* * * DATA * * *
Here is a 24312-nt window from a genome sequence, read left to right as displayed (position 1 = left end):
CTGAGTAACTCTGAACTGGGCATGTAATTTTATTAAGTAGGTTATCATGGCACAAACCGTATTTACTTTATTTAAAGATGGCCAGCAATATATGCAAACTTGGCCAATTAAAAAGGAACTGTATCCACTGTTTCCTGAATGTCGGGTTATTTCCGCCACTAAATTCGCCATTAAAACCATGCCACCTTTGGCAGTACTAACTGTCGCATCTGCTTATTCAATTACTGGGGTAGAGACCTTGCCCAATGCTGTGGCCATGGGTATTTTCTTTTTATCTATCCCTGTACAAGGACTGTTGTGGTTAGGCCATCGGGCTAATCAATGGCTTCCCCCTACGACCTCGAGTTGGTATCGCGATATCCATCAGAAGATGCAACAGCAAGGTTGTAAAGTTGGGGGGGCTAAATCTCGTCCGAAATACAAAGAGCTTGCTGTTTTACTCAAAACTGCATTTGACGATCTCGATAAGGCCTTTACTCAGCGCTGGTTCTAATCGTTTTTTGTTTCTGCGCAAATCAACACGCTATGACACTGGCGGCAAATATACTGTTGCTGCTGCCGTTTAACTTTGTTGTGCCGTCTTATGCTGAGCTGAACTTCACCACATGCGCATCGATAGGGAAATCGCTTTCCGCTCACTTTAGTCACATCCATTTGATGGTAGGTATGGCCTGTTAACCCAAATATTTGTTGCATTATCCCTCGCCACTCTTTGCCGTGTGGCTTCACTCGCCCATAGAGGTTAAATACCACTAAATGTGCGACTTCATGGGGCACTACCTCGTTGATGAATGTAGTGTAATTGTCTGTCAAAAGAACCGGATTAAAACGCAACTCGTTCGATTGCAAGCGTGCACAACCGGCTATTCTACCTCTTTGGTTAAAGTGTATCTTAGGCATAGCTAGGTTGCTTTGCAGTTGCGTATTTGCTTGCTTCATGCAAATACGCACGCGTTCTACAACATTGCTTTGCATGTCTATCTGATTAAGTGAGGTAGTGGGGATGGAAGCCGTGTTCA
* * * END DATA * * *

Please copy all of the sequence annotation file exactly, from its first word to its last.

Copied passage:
Here is a 24312-nt window from a genome sequence, read left to right as displayed (position 1 = left end):
CTGAGTAACTCTGAACTGGGCATGTAATTTTATTAAGTAGGTTATCATGGCACAAACCGTATTTACTTTATTTAAAGATGGCCAGCAATATATGCAAACTTGGCCAATTAAAAAGGAACTGTATCCACTGTTTCCTGAATGTCGGGTTATTTCCGCCACTAAATTCGCCATTAAAACCATGCCACCTTTGGCAGTACTAACTGTCGCATCTGCTTATTCAATTACTGGGGTAGAGACCTTGCCCAATGCTGTGGCCATGGGTATTTTCTTTTTATCTATCCCTGTACAAGGACTGTTGTGGTTAGGCCATCGGGCTAATCAATGGCTTCCCCCTACGACCTCGAGTTGGTATCGCGATATCCATCAGAAGATGCAACAGCAAGGTTGTAAAGTTGGGGGGGCTAAATCTCGTCCGAAATACAAAGAGCTTGCTGTTTTACTCAAAACTGCATTTGACGATCTCGATAAGGCCTTTACTCAGCGCTGGTTCTAATCGTTTTTTGTTTCTGCGCAAATCAACACGCTATGACACTGGCGGCAAATATACTGTTGCTGCTGCCGTTTAACTTTGTTGTGCCGTCTTATGCTGAGCTGAACTTCACCACATGCGCATCGATAGGGAAATCGCTTTCCGCTCACTTTAGTCACATCCATTTGATGGTAGGTATGGCCTGTTAACCCAAATATTTGTTGCATTATCCCTCGCCACTCTTTGCCGTGTGGCTTCACTCGCCCATAGAGGTTAAATACCACTAAATGTGCGACTTCATGGGGCACTACCTCGTTGATGAATGTAGTGTAATTGTCTGTCAAAAGAACCGGATTAAAACGCAACTCGTTCGATTGCAAGCGTGCACAACCGGCTATTCTACCTCTTTGGTTAAAGTGTATCTTAGGCATAGCTAGGTTGCTTTGCAGTTGCGTATTTGCTTGCTTCATGCAAATACGCACGCGTTCTACAACATTGCTTTGCATGTCTATCTGATTAAGTGAGGTAGTGGGGATGGAAGCCGTGTTCA